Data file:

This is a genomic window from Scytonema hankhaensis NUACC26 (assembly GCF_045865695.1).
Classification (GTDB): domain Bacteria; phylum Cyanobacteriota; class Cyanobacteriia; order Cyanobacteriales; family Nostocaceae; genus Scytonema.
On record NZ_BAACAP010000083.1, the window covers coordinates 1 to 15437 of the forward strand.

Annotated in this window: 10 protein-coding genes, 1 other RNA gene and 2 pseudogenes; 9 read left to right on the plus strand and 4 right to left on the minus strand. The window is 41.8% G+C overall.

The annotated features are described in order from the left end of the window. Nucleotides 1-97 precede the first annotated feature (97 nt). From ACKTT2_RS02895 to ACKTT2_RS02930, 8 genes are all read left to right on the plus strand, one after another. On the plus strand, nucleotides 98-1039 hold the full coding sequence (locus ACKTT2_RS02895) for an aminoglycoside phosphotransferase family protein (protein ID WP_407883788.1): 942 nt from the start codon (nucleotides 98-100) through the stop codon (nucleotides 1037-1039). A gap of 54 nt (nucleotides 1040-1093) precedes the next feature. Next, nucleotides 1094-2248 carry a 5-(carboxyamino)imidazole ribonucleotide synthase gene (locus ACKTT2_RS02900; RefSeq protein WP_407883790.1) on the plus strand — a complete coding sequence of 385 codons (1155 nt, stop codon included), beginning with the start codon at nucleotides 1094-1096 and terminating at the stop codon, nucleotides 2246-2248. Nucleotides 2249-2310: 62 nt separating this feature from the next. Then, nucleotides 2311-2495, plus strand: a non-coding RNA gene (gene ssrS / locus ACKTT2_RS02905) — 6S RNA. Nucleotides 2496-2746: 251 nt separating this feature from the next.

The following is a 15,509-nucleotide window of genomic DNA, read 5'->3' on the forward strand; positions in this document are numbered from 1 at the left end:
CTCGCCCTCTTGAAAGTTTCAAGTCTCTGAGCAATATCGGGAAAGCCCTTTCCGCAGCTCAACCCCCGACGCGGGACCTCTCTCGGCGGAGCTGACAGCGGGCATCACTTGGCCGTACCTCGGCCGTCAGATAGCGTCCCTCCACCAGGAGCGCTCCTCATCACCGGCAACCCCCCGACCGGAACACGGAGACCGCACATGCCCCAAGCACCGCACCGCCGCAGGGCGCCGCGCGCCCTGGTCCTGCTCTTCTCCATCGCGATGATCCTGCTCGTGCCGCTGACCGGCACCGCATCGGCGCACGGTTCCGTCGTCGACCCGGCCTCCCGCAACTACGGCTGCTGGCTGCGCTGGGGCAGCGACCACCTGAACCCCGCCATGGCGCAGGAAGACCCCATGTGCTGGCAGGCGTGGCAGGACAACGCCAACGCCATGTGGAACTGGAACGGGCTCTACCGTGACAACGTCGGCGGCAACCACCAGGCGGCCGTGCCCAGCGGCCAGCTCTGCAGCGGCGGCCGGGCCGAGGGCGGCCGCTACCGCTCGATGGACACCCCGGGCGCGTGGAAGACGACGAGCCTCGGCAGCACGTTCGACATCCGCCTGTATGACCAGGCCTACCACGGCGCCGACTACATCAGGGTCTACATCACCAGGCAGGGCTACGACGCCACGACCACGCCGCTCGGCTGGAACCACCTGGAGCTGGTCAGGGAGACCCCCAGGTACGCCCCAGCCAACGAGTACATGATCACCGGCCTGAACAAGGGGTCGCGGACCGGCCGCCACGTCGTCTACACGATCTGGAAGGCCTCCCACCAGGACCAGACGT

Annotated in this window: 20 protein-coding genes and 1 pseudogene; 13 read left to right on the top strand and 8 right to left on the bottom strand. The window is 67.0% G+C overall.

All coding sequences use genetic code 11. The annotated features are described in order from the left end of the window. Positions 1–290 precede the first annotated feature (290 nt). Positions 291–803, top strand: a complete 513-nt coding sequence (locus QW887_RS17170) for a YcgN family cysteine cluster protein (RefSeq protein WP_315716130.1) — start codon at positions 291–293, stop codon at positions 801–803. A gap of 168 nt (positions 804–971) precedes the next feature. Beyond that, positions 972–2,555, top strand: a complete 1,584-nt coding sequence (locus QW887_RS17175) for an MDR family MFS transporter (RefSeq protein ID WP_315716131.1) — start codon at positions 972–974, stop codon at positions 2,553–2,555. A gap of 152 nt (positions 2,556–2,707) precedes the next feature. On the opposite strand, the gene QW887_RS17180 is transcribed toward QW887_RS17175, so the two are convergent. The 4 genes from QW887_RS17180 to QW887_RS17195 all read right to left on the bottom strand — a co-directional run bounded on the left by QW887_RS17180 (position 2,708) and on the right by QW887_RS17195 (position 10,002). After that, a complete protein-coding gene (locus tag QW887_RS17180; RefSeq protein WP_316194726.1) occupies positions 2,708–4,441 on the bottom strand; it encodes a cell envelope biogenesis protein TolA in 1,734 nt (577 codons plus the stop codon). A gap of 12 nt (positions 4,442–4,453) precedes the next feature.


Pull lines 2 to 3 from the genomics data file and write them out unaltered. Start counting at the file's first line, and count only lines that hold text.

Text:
Classification (GTDB): domain Bacteria; phylum Cyanobacteriota; class Cyanobacteriia; order Cyanobacteriales; family Nostocaceae; genus Scytonema.
On record NZ_BAACAP010000083.1, the window covers coordinates 1 to 15437 of the forward strand.